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ID 115651
Title Alternative
Association between BDNF and clinical response in OCD
Author
Nakaaki, Shutaro Keio University
Keywords
obsessive-compulsive disorder
BDNF
treatment response
association study
SSRI
atypical antipsychotic
Content Type
Journal Article
Description
Aim: Brain-derived neurotrophic factor (BDNF) is a member of the neurotrophin family, and it promotes the development and function of dopaminergic and serotonergic neurons. The Met allele of the BDNF Val66Met polymorphism is associated with a decrease in activity-dependent secretion of BDNF compared with the Val allele, and a number of studies have provided evidence for the association between this polymorphism and obsessive-compulsive disorder (OCD). The purpose of this study was to investigate whether this functional variant of the BDNF gene is associated with OCD and treatment response in patients with OCD in the Japanese population.
Methods: We first performed a case–control association study between the BDNF Val66Met polymorphism and OCD (175 cases and 2,027 controls). Then, we examined an association between this polymorphism and treatment response in 96 patients with OCD.
Results: We found no significant association between the Met allele and OCD risk or between the Met allele and treatment responses to selective serotonin reuptake inhibitors or serotonin reuptake inhibitor with an atypical antipsychotic (P>0.05).
Conclusion: Our results suggest that the BDNF Val66Met polymorphism may not be associated as a risk factor for developing OCD or with therapeutic response in patients with OCD in the Japanese population.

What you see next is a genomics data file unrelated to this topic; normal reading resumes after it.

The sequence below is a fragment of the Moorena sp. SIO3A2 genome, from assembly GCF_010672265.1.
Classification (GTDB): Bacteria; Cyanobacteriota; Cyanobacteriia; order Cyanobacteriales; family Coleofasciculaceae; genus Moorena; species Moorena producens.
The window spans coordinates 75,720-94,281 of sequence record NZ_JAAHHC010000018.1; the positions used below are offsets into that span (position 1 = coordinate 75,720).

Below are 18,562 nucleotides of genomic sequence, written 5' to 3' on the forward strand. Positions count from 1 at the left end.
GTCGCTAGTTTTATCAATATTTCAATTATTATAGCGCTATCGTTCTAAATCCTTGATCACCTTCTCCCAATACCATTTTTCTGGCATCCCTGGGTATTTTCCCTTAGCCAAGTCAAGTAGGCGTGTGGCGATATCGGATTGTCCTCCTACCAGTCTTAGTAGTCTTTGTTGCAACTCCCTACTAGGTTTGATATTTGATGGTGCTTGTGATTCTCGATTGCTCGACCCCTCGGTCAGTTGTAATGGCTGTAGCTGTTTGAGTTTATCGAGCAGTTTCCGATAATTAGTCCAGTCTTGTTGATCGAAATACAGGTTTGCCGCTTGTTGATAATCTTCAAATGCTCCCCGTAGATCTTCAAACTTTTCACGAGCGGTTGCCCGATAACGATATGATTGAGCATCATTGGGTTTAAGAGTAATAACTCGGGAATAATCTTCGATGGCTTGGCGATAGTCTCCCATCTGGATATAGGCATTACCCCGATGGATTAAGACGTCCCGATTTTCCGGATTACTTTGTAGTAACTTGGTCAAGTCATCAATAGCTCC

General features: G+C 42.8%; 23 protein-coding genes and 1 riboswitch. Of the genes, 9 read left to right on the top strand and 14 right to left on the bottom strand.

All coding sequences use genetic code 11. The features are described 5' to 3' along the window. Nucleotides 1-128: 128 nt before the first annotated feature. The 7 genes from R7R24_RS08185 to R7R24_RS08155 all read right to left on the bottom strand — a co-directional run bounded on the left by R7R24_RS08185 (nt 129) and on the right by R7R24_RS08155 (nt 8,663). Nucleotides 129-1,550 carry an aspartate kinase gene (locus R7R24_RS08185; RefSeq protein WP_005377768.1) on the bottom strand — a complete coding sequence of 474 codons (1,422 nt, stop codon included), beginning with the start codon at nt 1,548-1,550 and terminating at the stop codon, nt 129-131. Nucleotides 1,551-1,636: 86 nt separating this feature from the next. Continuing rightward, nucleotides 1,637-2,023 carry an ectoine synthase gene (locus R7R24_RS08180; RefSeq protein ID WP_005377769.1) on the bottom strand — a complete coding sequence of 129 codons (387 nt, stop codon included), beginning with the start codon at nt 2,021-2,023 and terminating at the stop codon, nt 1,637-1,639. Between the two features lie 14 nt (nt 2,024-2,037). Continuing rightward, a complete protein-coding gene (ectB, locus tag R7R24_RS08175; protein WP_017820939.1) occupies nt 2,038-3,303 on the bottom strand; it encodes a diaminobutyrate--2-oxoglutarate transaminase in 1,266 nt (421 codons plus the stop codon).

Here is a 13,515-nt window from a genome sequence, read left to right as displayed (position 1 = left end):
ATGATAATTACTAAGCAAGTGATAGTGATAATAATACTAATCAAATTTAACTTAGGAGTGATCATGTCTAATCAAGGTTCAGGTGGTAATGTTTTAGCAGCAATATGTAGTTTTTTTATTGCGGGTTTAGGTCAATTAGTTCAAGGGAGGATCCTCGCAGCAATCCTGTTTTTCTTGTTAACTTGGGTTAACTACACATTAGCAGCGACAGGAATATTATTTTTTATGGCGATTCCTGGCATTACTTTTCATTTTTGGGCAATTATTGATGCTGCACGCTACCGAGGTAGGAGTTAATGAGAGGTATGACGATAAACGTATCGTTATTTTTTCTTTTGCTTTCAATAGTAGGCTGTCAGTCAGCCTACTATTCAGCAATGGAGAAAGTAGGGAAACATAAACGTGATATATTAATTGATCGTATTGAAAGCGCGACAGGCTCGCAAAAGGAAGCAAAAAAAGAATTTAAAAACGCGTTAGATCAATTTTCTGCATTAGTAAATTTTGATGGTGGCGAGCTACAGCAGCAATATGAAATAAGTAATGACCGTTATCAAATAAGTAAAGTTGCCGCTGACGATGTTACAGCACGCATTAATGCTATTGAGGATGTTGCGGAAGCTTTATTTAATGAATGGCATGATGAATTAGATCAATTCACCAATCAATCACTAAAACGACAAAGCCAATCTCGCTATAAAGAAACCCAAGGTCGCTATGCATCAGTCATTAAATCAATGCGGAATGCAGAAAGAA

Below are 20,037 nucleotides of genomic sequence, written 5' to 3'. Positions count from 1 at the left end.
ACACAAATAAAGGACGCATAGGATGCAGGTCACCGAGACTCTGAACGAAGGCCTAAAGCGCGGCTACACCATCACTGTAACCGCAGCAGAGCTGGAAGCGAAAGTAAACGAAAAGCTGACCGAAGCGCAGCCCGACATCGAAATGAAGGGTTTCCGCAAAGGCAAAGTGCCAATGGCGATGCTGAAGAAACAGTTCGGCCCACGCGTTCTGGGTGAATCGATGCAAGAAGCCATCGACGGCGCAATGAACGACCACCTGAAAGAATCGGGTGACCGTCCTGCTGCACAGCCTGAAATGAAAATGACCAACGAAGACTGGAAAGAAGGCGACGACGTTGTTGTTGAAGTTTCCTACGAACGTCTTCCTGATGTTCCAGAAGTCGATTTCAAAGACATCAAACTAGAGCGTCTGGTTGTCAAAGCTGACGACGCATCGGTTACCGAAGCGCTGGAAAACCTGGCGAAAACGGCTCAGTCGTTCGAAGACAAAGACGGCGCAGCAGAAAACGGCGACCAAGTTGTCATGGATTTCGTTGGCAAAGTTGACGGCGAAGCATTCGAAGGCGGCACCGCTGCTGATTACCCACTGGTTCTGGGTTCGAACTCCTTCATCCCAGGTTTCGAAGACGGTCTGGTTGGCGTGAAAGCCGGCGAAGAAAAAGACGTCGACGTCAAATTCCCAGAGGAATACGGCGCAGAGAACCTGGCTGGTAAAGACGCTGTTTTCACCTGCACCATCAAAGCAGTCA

Journal Title
Neuropsychiatric Disease and Treatment
ISSN
11782021
Publisher
Dove Medical Press
Volume
12
Start Page
611
End Page
615
Published Date
2016-03-11
Rights
© 2016 Umehara et al. This work is published and licensed by Dove Medical Press Limited. The full terms of this license are available at https://www.dovepress.com/terms.php and incorporate the Creative Commons Attribution – Non Commercial (unported, v3.0) License (http://creativecommons.org/licenses/by-nc/3.0/). By accessing the work you hereby accept the Terms. Non-commercial uses of the work are permitted without any further permission from Dove Medical Press Limited, provided the work is properly attributed. For permission for commercial use of this work, please see paragraphs 4.2 and 5 of our Terms (https://www.dovepress.com/terms.php).
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language
eng
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departments
University Hospital
Medical Sciences
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